Marshall optimists give thanks for November Young Texas |  lifestyles

Marshall optimists give thanks for November Young Texas | lifestyles

Marshall’s Noon Optimist Club met on November 2 at Hutchins Hall at Cumberland Presbyterian Church, and 19 restaurants ate the Domino’s Pizza buffet. (We thank optimists Charles and Le Ila Dixon for their work on picking up pizza and dessert and happily Richard Magrell for making the salad.)

President Julie Brook asked optimist Rusty Rostenhaven to lead the prayer, after which she led the pledge of science and optimistic doctrine.

President Julie welcomed 12th-grade Marshall High School Chancellor Melanie Hudson and Associate Principal Nakina Bayliss and explained that 20 young Texans will be selected this year, two each month. At the end of the year, three young women and three young men will be randomly selected to receive $500 grants, which they may use in any way they choose.

She also welcomed Don Parrish of the Triple M Backpack Board, who came to warn of the effects of price inflation on the costs of weekend food packages for food-insecure MISD elementary school students.

Julie Brook optimist Alison Roberson introduced Young Texan for the month of November.

Alison’s favorite subjects are English and science, and her favorite teachers are instructor Janna Duck for Algebra 2, Kyleigh Lopez for English language arts, and Amber Williams and Skylyn Potts for biology. Her GPA is 5.228.

She enjoys all sports, especially softball and volleyball. In the latter, her team reached the playoffs for two consecutive years, thus making history! She also enjoys animal rehabilitation and rabbit care, and is an activist for Future Farmers of America. (She was especially excited to enter the rabbitry for a recent competition.) Additionally, she is a member of the National Honor Society.

Alison attends God’s Word services in Shreveport and supports their spread, and in Marshall she is active in the youth group at Friendship Baptist Church, where she enjoys going on missionary trips. At MHS, she is a member of the Fellowship of Christian Mathematics.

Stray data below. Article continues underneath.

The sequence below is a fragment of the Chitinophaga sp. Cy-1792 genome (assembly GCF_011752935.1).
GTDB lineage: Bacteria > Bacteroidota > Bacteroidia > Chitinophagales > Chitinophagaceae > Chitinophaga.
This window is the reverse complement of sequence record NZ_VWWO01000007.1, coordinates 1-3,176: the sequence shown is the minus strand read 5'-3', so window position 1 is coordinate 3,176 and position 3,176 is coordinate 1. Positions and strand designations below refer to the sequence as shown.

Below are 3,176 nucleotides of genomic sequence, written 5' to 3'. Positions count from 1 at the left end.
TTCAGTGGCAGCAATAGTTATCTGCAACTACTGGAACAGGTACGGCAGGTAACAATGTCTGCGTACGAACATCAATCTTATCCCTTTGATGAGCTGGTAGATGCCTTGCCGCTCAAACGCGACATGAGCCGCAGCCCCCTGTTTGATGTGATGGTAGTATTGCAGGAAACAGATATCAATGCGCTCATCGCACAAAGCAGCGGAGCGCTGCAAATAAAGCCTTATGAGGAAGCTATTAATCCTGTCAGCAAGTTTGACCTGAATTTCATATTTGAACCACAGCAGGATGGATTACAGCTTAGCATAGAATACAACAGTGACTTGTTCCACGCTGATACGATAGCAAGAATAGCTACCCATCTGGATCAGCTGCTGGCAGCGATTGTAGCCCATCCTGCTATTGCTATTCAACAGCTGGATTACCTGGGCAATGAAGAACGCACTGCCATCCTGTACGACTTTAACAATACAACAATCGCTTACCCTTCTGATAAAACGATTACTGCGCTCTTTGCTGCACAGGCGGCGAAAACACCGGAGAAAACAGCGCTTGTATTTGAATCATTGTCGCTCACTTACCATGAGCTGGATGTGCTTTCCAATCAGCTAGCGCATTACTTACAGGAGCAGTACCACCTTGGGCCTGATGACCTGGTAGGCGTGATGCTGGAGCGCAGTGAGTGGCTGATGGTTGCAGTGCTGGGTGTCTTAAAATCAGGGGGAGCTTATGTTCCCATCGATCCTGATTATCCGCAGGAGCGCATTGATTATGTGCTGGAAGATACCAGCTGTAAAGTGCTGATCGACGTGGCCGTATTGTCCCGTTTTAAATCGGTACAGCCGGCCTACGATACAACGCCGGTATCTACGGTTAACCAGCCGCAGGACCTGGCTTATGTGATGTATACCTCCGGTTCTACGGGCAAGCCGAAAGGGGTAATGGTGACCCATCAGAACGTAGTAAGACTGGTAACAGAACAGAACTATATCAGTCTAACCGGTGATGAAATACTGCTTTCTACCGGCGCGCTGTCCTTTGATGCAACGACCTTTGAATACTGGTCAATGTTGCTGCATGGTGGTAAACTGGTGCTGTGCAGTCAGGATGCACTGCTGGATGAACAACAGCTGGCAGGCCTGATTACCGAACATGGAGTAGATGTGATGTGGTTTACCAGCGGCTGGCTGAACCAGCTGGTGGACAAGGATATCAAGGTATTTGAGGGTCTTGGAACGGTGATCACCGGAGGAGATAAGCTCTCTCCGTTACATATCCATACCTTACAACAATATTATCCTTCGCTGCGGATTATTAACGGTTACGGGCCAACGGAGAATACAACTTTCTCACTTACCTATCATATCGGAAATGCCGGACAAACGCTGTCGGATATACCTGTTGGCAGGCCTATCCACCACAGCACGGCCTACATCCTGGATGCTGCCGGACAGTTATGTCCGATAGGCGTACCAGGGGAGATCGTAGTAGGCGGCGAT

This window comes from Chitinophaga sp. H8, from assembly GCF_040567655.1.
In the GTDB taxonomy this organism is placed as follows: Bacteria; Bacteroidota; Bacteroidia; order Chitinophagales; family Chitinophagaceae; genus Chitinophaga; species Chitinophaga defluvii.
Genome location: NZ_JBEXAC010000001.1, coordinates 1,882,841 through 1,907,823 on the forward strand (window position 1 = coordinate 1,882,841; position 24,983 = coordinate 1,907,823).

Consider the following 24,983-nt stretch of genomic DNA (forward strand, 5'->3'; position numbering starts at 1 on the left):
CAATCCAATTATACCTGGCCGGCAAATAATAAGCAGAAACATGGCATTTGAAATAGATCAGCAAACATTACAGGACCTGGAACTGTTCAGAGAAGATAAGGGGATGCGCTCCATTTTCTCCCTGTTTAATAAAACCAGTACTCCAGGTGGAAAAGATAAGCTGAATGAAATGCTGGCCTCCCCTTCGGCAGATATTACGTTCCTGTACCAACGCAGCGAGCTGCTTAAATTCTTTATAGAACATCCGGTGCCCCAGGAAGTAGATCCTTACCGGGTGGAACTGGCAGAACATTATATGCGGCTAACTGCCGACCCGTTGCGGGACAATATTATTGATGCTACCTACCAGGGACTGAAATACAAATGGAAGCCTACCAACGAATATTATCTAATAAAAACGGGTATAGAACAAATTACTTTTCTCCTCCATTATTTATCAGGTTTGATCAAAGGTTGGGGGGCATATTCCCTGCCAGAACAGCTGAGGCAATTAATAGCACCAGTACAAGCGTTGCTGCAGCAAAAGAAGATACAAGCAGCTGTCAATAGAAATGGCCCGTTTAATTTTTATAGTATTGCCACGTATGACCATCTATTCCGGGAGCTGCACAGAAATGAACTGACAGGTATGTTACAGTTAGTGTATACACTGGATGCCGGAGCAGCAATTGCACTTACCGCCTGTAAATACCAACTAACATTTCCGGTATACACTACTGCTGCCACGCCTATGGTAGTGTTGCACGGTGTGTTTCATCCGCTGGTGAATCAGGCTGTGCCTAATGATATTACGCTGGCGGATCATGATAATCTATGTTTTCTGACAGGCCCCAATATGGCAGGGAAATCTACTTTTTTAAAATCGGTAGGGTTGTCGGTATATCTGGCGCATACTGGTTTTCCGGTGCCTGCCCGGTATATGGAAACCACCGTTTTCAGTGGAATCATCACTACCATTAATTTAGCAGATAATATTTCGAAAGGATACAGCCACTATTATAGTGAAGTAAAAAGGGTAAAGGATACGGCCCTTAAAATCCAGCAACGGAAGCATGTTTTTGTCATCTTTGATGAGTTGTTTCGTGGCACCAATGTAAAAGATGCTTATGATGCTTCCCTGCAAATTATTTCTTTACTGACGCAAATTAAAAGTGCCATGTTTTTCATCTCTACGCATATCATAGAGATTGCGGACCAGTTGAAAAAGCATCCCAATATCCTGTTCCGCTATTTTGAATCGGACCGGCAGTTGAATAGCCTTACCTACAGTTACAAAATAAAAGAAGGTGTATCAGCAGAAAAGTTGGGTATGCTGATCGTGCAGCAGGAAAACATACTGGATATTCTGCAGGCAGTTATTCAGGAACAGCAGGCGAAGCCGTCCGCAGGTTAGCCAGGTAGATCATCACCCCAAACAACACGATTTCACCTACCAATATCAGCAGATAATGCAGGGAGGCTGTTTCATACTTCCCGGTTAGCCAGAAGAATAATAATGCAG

Her future plans are to attend the University of Texas at Austin and major in Biology. She says, “Once I graduate, I will apply to attend veterinary school, and I hope one day to run my own rehabilitation practice.”

Optimist Lou Ella wondered if there was “a particular experience that piqued her interest in veterinary and animal care?” “Yes,” she said, “in our family we’ve always had tons of dogs. One of our family members had cancer, a dog named Buddy. Having that experience with him made me want to be able to fix that.”

Optimist Richard Magrell asked her to detail her plans for her “rehabilitation” exercise. “In Branson, Missouri, I was introduced to a program that takes care of injured wild animals to return them to their natural habitat or take long-term care if it is not possible to return them to the wild. My hope is to set up a mobile care unit that can go to areas that are not as well served as the Marshalls. by animal care professionals.

In a personal message to her parents, Mark and Carrie Roberson, she said, “Thank you so much for always pushing me to do my best in everything I do and never letting me give up! I couldn’t be who I am today without you!”

She then introduced Julie Brook optimist Eduardo Fajardo as Young Texan for the month of November.

Eduardo’s favorite subjects are math and lunch! Optimist Richard Magrell noted that this is the first time food service employees have been marked as favourite. “I really like eating,” Eduardo said.

His favorite teachers are Jessica Shaddix, who taught in the Department of Agriculture, and Kathy Rents, who taught him algebra in middle school. His GPA is 5.075.